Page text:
My grandmother had told me that God was the best version of yourself you could imagine. I guess I couldn’t imagine that at such a young age. So, here came Harry. My imaginary best friend. Monotheism was the only import from the spiritual lives of the adults around me. I didn’t know any good and proper occultists. I don’t think I could fathom the idea of all-knowing, all-powerful very well. My friends at school said that I would be eaten by the monsters underneath my bed or inside my closet. I didn’t get scared, I just got underneath my bed, praying to God to meet them, to find their friendship.
I had some kind of social confusion. I named all my stuffed animals and talked to them endlessly, but didn’t like the kids at school. Too irrational, unfocused. I talked to myself, I was always trying to answer my own questions. I didn’t know what inspiration was. I knew the dark shapes I could make at night, that when I touched my chest very lightly, with just my fingertips, it felt like I could lift through the air somewhere else. Grandma Rusty did the whole bit about gold roads and seeing all the people you loved in Heaven, but no one was really dead yet for me. I’d have her for another 7 yrs.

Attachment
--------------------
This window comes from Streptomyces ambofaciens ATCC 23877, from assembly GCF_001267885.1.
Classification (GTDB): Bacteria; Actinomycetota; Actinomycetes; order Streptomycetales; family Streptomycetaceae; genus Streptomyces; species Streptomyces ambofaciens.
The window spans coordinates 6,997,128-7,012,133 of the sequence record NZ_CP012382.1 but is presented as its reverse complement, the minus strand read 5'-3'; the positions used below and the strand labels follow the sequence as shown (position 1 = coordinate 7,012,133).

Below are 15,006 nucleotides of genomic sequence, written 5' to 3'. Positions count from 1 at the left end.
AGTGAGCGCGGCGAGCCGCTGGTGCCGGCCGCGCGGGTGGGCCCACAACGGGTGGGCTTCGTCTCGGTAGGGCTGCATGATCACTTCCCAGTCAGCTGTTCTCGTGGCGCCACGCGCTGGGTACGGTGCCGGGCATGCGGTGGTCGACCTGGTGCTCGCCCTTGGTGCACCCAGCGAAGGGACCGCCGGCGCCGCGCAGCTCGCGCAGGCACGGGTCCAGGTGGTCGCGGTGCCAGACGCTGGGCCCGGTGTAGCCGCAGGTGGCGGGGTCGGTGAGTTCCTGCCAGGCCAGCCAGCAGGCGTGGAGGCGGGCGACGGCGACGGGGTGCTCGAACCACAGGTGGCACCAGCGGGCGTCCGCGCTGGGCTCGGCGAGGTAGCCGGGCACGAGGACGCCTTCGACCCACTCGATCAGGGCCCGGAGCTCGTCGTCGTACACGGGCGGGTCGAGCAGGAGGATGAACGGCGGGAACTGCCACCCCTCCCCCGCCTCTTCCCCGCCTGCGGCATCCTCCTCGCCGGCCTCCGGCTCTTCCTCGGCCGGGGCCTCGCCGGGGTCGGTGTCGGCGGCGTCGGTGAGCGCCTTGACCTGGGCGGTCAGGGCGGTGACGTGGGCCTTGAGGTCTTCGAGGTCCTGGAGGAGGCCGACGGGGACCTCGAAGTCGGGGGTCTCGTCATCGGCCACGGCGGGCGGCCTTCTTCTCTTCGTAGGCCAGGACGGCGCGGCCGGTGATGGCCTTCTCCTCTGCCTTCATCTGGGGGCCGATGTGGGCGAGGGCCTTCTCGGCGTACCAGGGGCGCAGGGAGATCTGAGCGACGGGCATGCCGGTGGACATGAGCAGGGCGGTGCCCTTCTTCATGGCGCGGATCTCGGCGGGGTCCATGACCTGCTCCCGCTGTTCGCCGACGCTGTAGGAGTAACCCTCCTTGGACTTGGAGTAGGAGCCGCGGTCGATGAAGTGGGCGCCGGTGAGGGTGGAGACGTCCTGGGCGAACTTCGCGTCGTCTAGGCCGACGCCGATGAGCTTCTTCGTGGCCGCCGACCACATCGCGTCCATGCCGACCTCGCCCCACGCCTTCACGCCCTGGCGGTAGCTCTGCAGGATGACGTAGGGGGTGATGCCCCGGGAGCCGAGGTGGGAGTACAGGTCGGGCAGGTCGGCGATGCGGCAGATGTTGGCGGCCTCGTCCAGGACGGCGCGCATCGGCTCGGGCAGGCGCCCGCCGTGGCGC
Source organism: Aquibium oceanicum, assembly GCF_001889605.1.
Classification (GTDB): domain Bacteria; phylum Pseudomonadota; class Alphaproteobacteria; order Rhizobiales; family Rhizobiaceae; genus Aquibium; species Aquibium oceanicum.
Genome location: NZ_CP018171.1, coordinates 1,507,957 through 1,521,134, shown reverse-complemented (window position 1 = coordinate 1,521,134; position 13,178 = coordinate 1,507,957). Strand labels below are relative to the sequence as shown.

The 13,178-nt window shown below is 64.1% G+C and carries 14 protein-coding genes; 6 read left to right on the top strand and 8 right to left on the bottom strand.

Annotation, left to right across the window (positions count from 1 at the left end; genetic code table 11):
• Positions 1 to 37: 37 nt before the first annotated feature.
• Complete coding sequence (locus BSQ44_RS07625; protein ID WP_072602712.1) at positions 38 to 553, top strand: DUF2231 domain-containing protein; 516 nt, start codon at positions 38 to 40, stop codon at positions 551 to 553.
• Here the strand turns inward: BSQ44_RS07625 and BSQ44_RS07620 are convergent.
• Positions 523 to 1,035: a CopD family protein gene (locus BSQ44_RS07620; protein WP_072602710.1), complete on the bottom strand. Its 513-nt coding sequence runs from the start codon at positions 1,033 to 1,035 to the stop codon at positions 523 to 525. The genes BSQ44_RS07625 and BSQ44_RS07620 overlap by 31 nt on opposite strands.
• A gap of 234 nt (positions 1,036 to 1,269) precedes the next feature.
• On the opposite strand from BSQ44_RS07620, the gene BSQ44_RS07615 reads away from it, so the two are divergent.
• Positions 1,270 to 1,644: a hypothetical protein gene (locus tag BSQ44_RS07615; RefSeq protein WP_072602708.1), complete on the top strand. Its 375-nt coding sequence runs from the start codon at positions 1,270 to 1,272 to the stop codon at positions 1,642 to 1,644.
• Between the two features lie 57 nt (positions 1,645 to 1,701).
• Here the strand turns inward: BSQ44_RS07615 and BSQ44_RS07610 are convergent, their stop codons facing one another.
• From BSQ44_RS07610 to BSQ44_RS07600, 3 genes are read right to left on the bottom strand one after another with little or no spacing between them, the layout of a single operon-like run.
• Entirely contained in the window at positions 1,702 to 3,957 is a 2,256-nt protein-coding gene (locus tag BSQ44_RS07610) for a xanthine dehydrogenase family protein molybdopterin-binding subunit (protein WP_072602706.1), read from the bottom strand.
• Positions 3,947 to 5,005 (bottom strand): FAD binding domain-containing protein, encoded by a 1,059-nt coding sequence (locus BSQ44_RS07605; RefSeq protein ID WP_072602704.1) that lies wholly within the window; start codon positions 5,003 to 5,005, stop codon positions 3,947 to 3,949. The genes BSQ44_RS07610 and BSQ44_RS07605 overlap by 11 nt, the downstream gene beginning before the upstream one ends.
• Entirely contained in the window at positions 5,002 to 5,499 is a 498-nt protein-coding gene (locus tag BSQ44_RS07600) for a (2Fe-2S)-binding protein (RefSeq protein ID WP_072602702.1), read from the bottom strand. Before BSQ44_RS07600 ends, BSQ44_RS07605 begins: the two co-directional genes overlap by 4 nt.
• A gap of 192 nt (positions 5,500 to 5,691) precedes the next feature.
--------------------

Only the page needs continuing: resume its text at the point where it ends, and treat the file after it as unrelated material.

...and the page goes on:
I tried everything to get to God’s voice. It never came, but at night I would feel things in the air, in the darkness of Hammond, Indiana. I would see figures in white hanging by the neck in the corners of my bedroom and mouthing words that I couldn’t make out. Dreams and reality collapsed into one another a lot. I lived on a residential road, Madison Ave, 7147, next to a gravel alley way, a couple blocks from interstate 80-94. An old acid-freak couple across the street, where the male elder would where summer clothes in the winter and winter clothes in the summer. Down the block was a weird kind of castle space with an old German couple in it.